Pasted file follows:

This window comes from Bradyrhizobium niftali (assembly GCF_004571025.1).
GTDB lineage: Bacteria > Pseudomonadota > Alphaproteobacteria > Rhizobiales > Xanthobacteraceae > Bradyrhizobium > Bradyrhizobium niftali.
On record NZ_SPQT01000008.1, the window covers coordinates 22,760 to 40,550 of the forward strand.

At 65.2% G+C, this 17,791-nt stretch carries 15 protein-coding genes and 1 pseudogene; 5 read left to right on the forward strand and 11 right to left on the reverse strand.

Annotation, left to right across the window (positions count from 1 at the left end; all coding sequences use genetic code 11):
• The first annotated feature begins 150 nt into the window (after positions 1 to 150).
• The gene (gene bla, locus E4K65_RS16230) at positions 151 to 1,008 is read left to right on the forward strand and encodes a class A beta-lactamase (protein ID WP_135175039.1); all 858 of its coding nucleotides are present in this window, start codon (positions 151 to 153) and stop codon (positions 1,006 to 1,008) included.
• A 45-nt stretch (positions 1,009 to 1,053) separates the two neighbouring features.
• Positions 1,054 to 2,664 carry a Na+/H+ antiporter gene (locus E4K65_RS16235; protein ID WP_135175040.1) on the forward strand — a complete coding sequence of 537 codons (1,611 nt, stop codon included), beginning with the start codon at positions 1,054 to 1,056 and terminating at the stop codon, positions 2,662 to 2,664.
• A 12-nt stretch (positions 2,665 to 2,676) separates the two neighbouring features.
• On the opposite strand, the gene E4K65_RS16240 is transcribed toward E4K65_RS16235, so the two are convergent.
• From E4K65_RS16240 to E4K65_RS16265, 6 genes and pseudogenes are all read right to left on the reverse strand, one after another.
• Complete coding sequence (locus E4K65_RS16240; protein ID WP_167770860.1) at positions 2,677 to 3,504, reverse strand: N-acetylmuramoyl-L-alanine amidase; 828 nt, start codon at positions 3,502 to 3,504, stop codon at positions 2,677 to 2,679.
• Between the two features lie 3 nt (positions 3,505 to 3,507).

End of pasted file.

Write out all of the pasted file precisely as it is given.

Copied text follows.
This window comes from Bradyrhizobium niftali (assembly GCF_004571025.1).
GTDB lineage: Bacteria > Pseudomonadota > Alphaproteobacteria > Rhizobiales > Xanthobacteraceae > Bradyrhizobium > Bradyrhizobium niftali.
On record NZ_SPQT01000008.1, the window covers coordinates 22,760 to 40,550 of the forward strand.

At 65.2% G+C, this 17,791-nt stretch carries 15 protein-coding genes and 1 pseudogene; 5 read left to right on the forward strand and 11 right to left on the reverse strand.

Annotation, left to right across the window (positions count from 1 at the left end; all coding sequences use genetic code 11):
• The first annotated feature begins 150 nt into the window (after positions 1 to 150).
• The gene (gene bla, locus E4K65_RS16230) at positions 151 to 1,008 is read left to right on the forward strand and encodes a class A beta-lactamase (protein ID WP_135175039.1); all 858 of its coding nucleotides are present in this window, start codon (positions 151 to 153) and stop codon (positions 1,006 to 1,008) included.
• A 45-nt stretch (positions 1,009 to 1,053) separates the two neighbouring features.
• Positions 1,054 to 2,664 carry a Na+/H+ antiporter gene (locus E4K65_RS16235; protein ID WP_135175040.1) on the forward strand — a complete coding sequence of 537 codons (1,611 nt, stop codon included), beginning with the start codon at positions 1,054 to 1,056 and terminating at the stop codon, positions 2,662 to 2,664.
• A 12-nt stretch (positions 2,665 to 2,676) separates the two neighbouring features.
• On the opposite strand, the gene E4K65_RS16240 is transcribed toward E4K65_RS16235, so the two are convergent.
• From E4K65_RS16240 to E4K65_RS16265, 6 genes and pseudogenes are all read right to left on the reverse strand, one after another.
• Complete coding sequence (locus E4K65_RS16240; protein ID WP_167770860.1) at positions 2,677 to 3,504, reverse strand: N-acetylmuramoyl-L-alanine amidase; 828 nt, start codon at positions 3,502 to 3,504, stop codon at positions 2,677 to 2,679.
• Between the two features lie 3 nt (positions 3,505 to 3,507).